extra granulated sugar

Preheat oven to 350 F

Brush the bottom and sides of a 9-inch springform pan with olive oil. Cut a circle of parchment paper to cover the bottom of the pan, and then brush that with olive oil too.

Sift together the flour, baking powder, and salt into a large bowl. In an electric kitchen mixer, beat the egg and sugar for 5 minutes or until pale and fluffy. Add the lemon zest, lemon juice, lavender, ¼ cup olive oil, and milk. Beat until combined.

Fold in the flour mixture with a spatula until just combined. Be careful not to over-stir.
Pour the batter into the prepared pan and spread evenly. Top with the cherries. Sprinkle with a little more sugar.

Bake for 45 minutes or until a wooden skewer inserted into the center of the cake comes out clean. Cool on a rack for 5 minutes. Remove the springform and continue to cool. Once the cake’s completely cool, store in an airtight container.

16 comments:

Lucy said...

Lavender - such a fragrance! Instantly transports you, doesn't it? With cherries? How divine...

Anonymous said...

mmmm lavender and cherries - never had it before - sounds delicious

Joanne Rendell said...

my granny used to make those little lavender bags which you put in drawers to make your clothes smell fresh. i never knew it could go in food. the pie looks so delicious!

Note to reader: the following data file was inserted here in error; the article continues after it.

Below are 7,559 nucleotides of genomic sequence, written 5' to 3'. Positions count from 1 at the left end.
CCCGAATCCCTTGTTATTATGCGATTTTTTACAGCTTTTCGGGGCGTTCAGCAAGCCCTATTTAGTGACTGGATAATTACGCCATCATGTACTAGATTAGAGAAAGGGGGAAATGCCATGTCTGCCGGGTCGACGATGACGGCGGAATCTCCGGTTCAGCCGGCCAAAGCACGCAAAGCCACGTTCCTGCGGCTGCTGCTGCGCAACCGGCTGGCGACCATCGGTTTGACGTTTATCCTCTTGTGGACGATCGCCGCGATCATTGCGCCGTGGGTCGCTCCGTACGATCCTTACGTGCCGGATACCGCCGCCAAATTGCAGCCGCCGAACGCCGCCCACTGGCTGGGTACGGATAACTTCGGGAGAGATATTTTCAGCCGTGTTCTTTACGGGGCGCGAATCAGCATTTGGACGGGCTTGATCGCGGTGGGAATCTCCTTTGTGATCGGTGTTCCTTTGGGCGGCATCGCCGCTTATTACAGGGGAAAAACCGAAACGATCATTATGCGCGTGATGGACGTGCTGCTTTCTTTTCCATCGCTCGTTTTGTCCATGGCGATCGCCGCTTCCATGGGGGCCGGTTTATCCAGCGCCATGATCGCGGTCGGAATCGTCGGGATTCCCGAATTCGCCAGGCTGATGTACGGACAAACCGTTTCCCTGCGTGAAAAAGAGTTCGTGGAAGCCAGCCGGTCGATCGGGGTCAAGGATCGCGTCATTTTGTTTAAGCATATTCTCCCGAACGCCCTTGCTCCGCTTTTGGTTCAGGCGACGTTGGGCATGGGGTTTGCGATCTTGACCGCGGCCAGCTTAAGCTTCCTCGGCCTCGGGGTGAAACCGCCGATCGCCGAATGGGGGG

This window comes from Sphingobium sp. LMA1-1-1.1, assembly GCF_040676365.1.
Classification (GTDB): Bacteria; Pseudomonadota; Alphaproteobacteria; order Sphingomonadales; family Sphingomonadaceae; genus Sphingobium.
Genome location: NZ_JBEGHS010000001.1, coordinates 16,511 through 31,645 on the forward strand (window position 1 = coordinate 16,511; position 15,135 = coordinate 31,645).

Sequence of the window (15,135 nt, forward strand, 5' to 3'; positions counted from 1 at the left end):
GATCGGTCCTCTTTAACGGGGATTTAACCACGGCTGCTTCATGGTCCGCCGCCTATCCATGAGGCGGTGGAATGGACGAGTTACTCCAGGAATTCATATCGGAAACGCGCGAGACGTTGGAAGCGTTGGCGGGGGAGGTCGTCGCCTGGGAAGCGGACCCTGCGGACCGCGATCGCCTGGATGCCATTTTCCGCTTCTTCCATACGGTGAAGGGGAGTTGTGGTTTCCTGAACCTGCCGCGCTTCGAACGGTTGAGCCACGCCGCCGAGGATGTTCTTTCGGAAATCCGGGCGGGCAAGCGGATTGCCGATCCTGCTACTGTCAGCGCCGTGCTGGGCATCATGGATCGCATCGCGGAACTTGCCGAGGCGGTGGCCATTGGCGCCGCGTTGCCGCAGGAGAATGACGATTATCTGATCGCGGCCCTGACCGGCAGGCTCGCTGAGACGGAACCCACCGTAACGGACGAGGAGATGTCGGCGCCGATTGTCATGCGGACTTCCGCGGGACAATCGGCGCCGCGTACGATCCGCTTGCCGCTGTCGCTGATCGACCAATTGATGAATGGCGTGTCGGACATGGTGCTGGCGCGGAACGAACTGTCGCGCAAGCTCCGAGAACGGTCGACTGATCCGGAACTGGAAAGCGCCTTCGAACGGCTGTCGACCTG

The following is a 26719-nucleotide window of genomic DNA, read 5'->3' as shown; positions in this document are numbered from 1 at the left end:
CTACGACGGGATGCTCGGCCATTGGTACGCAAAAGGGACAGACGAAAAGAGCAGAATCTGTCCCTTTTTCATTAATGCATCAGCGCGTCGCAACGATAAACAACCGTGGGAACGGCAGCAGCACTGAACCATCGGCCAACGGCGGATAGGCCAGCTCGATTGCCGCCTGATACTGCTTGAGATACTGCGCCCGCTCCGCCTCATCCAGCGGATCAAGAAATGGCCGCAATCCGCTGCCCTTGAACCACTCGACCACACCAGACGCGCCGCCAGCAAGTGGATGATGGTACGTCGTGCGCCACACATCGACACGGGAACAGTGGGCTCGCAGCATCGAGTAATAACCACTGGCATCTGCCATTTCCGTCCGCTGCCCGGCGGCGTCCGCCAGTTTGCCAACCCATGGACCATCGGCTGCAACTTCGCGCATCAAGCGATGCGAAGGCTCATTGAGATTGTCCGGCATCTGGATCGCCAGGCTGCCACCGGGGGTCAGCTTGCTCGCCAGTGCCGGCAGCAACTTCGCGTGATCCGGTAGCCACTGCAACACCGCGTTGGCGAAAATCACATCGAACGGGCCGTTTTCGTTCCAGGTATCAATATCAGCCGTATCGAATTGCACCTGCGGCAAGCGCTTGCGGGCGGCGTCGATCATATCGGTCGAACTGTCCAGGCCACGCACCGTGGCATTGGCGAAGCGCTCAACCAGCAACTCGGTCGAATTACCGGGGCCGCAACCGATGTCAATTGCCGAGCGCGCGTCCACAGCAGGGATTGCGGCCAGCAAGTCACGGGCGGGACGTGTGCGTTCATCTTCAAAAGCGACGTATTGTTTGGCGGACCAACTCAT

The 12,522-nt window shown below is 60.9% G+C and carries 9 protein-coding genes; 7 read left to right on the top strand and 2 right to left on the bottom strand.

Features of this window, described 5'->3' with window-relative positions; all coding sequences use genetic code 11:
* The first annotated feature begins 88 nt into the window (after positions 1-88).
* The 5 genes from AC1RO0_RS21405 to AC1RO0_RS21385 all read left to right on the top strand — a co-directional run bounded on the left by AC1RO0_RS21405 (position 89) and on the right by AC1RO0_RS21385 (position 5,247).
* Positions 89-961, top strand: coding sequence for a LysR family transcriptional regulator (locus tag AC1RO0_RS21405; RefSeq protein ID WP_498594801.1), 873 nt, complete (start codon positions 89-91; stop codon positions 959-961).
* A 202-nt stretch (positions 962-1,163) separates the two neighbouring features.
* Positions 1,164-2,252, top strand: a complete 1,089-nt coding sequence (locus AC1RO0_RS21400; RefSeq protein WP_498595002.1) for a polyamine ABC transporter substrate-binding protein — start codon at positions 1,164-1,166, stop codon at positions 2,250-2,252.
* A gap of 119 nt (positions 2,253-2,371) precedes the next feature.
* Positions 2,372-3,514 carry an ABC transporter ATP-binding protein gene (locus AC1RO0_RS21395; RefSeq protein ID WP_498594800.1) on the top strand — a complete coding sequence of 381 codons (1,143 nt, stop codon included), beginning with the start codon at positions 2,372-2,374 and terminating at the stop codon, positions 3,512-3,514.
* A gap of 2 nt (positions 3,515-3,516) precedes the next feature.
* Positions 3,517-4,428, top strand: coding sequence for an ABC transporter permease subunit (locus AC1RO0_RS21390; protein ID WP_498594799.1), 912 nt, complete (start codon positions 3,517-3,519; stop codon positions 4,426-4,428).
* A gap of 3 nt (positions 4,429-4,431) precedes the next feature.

Figs Olives Wine said...

Hi Lucy! What is it about lavender? I think it would be a powerful sensory memory for me even if I'd never seen a field of it in person! It's obviously a balm of some sort.

Hi anonymous - so glad you like the combination. Enjoy your cake!

Hi Jo - LOVE those little sachets. I have something similar I brought home from France in my pants drawer. It's pretty old and I find small twigs in my underwear now and then, but it's still so worth it!

baylah said...

and i'll be trying this very soon. one amateur question though from someone who has never baked with cherries: any secret techniques for getting the pits out of them?

leigh said...

i was looking for a cherry recipe on friday! unfortunately i ate all the cherries this weekend :( but i will definitely make this in the future.

Figs Olives Wine said...